Even after all the handwashing, the healthy food, the immune supporting supplements… one of us seems to come down with something. A sore throat seems to be the first sign of back-to-school illness for us. Most of the time, a sort throat is self limiting, although uncomfortable – but when it is accompanied by a fever and a tummy ache, it may be something more. If after a few days of resting and trying some sore throat remedies, a visit to the doctor may be advised.
Here are a few soothing things to do to help you and your loved ones ease the pain of a sore throat.
Salt water gargle: Studies have shown that gargling with salt water can help Continue reading “Back to School Series: Soothing Sore Throat Remedies”
Even after the handwashing, the healthy food, the immune supporting supplements… one of us seems to come down with something. Right now, it is a sore throat (strep throat?), fever and a tummy ache. It is most likely a virus, so we wait and rest and do lots of healing things to try to feel better.
Here are a few soothing sore throat remedies to try to help you and your loved ones ease the pain of a sore throat.
Salt water gargle: Studies have shown that gargling with salt water can help ease the pain and discomfort associated with a sore throat. Continue reading “Sore Throat Remedies”
Thanksgiving is only a few weeks away, and for many that means the start of a hectic traveling season, too. Whether it is visiting family and friends or traveling for work, having an action plan for staying healthy and relatively stress-free over the holiday season is important.
Over the next few weeks, watch for blogs that can help you handle digestion (is that your third helping of stuffing?), anxiety and stress, and even hygiene. The first in this series is how to help when you start feeling the first symptoms of a cold or the flu. Continue reading “Series: Staying Healthy Over the Long Holiday Season”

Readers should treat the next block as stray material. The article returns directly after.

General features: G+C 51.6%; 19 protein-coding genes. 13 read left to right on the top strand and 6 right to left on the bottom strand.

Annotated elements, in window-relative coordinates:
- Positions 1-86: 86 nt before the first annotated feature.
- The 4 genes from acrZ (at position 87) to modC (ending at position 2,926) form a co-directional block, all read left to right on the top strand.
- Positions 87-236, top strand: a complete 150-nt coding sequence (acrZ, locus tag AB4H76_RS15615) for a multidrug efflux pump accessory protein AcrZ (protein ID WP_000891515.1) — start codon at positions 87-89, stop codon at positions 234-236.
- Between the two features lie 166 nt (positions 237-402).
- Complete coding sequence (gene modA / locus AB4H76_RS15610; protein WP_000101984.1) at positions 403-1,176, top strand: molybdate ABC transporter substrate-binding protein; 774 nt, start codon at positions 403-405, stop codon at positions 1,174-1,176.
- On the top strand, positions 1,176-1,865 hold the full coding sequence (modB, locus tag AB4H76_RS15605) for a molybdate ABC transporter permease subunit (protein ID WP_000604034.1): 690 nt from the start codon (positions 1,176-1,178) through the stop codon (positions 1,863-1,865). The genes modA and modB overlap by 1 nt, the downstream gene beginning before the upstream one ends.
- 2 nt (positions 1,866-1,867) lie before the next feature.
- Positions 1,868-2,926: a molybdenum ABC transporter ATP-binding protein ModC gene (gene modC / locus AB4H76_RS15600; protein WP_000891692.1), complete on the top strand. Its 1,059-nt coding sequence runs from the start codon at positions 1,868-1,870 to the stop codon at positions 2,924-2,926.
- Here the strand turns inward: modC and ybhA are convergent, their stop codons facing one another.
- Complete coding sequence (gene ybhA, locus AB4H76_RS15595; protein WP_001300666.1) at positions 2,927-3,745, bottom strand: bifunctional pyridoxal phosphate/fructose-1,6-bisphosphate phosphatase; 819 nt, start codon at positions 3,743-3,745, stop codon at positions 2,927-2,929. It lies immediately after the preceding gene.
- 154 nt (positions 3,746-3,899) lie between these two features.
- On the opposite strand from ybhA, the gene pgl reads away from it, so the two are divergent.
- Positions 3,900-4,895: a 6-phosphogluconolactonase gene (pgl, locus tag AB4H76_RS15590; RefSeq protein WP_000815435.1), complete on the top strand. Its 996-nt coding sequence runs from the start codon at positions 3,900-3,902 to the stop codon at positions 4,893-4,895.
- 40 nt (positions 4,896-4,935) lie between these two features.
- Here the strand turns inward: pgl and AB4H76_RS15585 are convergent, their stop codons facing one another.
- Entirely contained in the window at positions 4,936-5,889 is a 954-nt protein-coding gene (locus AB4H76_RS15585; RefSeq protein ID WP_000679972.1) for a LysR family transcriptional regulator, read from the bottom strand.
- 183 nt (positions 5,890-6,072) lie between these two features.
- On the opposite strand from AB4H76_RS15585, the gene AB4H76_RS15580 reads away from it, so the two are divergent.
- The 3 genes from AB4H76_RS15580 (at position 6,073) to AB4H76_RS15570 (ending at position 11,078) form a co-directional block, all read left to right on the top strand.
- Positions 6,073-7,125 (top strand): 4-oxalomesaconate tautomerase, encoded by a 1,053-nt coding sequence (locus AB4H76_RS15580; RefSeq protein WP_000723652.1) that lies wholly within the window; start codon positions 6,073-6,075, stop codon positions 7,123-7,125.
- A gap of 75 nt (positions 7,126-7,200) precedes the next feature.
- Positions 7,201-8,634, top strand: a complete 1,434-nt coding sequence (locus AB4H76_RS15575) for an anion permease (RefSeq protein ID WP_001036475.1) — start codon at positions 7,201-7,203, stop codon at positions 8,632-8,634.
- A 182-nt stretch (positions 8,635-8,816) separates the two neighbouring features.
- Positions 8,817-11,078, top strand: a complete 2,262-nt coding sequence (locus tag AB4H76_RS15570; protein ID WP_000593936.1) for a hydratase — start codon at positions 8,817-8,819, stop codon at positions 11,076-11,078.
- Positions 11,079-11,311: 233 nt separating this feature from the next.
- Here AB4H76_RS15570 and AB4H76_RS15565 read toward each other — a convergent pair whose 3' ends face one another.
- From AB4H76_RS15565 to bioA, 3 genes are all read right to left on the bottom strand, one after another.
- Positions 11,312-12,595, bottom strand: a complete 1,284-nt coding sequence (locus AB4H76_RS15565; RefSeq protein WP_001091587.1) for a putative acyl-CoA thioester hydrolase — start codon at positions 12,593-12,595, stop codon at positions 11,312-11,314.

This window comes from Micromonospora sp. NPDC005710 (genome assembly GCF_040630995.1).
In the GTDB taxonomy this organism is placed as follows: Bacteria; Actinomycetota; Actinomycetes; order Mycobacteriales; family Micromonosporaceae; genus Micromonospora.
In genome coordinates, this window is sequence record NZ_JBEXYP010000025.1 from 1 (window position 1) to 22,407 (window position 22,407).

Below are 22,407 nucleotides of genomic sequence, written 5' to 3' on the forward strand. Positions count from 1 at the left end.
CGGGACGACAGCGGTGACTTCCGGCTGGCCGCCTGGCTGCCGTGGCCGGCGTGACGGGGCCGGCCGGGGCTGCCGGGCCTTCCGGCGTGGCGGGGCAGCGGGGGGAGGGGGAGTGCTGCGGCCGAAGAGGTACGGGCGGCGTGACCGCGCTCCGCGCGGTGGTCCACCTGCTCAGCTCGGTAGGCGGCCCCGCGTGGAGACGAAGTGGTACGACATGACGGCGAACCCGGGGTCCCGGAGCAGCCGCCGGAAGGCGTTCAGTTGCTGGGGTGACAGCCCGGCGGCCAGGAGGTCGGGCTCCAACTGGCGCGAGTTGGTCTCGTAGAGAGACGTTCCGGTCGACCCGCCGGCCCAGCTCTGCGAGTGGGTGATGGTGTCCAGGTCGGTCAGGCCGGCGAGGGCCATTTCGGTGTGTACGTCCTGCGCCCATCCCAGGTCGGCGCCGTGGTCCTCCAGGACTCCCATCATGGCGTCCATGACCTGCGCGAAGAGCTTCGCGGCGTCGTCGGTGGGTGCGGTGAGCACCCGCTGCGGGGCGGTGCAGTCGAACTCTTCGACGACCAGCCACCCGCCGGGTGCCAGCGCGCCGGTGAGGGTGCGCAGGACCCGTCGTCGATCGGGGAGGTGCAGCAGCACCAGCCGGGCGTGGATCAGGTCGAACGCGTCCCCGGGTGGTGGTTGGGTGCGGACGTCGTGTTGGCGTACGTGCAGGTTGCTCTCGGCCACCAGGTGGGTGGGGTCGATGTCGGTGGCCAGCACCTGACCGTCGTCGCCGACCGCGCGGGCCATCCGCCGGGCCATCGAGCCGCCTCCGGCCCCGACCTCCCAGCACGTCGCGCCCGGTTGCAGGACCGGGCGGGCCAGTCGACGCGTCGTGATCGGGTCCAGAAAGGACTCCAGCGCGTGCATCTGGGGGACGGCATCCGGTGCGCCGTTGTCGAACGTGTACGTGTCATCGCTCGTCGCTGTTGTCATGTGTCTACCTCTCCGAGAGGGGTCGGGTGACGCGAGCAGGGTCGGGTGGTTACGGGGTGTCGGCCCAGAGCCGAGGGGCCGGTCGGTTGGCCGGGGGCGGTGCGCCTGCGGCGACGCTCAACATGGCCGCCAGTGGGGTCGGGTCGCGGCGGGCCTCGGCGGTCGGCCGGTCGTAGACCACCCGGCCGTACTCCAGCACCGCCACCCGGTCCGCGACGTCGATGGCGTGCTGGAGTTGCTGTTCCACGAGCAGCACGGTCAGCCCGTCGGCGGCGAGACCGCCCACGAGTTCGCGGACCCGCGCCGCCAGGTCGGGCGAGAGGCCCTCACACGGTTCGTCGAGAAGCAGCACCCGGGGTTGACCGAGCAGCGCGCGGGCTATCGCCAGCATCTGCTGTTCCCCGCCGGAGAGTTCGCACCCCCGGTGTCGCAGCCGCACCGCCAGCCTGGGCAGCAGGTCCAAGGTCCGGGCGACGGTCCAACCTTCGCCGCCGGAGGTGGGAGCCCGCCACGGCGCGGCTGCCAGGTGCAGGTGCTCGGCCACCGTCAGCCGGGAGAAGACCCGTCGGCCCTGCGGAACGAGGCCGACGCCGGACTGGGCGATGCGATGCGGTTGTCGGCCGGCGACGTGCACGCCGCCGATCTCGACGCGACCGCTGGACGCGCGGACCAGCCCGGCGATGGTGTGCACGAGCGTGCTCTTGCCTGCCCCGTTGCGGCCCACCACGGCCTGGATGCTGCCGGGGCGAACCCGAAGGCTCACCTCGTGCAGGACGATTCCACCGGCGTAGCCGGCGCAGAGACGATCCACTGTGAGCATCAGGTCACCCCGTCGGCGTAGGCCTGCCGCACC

Trying to fight off a cold? Or have an irritating, persistent cough? The perfect companion to common cold symptoms, Pathway Zinc Lozenges may help relieve coughs and sore throats. Each lozenge contains 15 mg of zinc enhanced with vitamin C, bee propolis and slippery elm bark in a natural lemon flavor. Pathway Zinc Lozenges are best taken at the first sign of a cold and can help soothe a dry and irritated throat and strengthen immune function.
Zinc: Zinc is an important mineral that is essential to maintaining a healthy immune system. Clinical studies support the use of zinc supplementation in reducing the duration of the common cold. Zinc lozenges are believed to work by interfering with viral replication and by preventing viruses from penetrating into cells. Zinc is also an important cofactor for the antioxidant system superoxide dismutase (SOD). Zinc speeds wound healing and is used for the healing of burns and surgical incisions. Zinc is also involved in the sensory organs, the eyes, nose and tastebuds. Continue reading “Soothe Sore Throats with Pathway Zinc Lozenges”
I thought I had gotten through this long, long winter without a cold, but the other day I felt the tickle in my throat starting. Before it could become a full-blown throat infection, I started to hit it hard with three great sore throat remedies. Bye-bye sore throat!
1. Pathway Throat-Ease. This easy-to-use spray contains herbs that provide relief quickly. Osha and licorice are just two of the herbs that soothe a sore throat but also help if you have a cough. Throw this in your pocket, and use it whenever you feel the need for relief.
2. Raw honey. A tablespoon stirred into a tea or just taken by the spoon, can really help ease a sore throat. This one is especially good for children over the age of 1. In fact, a study in Pediatrics showed that 2 tsps of honey helped children with sore throats and coughs, especially when it came to sleeping at night.
2. Gargle with salt water. Mix about 1 tsp of sea salt with warm water and gargle for 30 seconds. Repeat throughout the day as needed. How effective is this home remedy? A study published in the American Journal of Preventive Medicine in 2005 followed test subjects during the winter. Those who were instructed to gargle three times per day, even while healthy, had a nearly 40% reduction in upper respiratory tract infections over the control group, that didn’t gargle at all. The gargling may have helped fend off viruses and bacteria by preventing the buildup of mucus where the microbes could take up residence.
If you continue to have a sore throat, or it’s accompanied by a fever or any sort of discharge, get yourself to a doctor.